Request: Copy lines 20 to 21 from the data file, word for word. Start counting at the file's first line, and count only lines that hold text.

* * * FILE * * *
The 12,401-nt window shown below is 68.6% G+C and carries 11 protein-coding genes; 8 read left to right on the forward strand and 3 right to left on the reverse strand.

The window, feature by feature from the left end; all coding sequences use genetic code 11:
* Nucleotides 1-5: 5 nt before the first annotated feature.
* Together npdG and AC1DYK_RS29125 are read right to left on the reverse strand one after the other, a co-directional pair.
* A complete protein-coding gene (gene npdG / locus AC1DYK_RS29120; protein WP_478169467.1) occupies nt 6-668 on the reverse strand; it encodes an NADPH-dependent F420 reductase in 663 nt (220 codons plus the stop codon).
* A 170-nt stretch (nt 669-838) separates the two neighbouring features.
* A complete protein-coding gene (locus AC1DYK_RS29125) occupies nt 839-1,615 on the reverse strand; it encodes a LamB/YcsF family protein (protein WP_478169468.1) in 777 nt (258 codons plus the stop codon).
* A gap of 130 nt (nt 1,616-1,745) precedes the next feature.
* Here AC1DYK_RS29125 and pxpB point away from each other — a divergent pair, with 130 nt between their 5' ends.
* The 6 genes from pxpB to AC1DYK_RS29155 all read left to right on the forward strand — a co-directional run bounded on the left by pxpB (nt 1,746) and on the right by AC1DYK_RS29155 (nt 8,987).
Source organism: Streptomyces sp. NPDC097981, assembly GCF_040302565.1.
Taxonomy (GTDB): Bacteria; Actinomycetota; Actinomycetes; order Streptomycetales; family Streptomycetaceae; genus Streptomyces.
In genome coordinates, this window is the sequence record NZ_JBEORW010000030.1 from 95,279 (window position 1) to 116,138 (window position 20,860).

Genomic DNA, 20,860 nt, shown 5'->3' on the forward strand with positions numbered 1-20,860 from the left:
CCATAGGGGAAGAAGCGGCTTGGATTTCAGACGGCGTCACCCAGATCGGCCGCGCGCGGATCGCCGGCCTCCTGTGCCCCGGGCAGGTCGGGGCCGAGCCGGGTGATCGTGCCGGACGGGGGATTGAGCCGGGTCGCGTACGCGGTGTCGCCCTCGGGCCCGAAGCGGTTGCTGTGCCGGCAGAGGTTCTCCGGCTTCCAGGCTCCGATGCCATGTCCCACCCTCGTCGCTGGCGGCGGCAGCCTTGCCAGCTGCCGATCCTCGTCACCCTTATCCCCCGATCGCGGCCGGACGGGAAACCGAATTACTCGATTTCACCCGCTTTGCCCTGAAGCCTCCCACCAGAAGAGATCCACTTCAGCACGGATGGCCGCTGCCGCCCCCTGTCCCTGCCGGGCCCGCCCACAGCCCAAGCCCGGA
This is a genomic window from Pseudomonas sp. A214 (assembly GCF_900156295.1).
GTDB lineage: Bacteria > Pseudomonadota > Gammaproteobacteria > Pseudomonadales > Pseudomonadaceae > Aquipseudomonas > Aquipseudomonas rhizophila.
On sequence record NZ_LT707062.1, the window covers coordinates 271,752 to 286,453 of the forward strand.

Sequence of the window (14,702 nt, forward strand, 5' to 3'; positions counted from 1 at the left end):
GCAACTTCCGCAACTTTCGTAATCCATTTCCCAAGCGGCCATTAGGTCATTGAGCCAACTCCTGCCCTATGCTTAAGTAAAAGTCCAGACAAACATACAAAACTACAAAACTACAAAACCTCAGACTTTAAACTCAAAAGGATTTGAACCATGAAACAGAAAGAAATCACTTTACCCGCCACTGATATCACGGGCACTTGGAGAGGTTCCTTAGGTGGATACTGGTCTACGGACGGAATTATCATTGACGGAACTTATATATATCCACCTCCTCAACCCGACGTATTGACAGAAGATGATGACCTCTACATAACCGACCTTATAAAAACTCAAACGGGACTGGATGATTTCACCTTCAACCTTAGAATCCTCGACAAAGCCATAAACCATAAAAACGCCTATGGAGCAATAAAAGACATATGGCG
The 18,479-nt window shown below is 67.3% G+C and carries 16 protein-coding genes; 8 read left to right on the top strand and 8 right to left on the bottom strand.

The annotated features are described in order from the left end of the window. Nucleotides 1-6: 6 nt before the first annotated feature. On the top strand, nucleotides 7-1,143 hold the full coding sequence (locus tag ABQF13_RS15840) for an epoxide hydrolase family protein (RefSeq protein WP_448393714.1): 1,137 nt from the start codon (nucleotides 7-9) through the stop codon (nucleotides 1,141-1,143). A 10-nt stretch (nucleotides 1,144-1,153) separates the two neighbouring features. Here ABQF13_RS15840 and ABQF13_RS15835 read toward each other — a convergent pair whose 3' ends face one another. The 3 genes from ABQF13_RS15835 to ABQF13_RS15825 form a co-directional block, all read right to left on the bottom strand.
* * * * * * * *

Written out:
GCAACTTCCGCAACTTTCGTAATCCATTTCCCAAGCGGCCATTAGGTCATTGAGCCAACTCCTGCCCTATGCTTAAGTAAAAGTCCAGACAAACATACAAAACTACAAAACTACAAAACCTCAGACTTTAAACTCAAAAGGATTTGAACCATGAAACAGAAAGAAATCACTTTACCCGCCACTGATATCACGGGCACTTGGAGAGGTTCCTTAGGTGGATACTGGTCTACGGACGGAATTATCATTGACGGAACTTATATATATCCACCTCCTCAACCCGACGTATTGACAGAAGATGATGACCTCTACATAACCGACCTTATAAAAACTCAAACGGGACTGGATGATTTCACCTTCAACCTTAGAATCCTCGACAAAGCCATAAACCATAAAAACGCCTATGGAGCAATAAAAGACATATGGCG
The 18,479-nt window shown below is 67.3% G+C and carries 16 protein-coding genes; 8 read left to right on the top strand and 8 right to left on the bottom strand.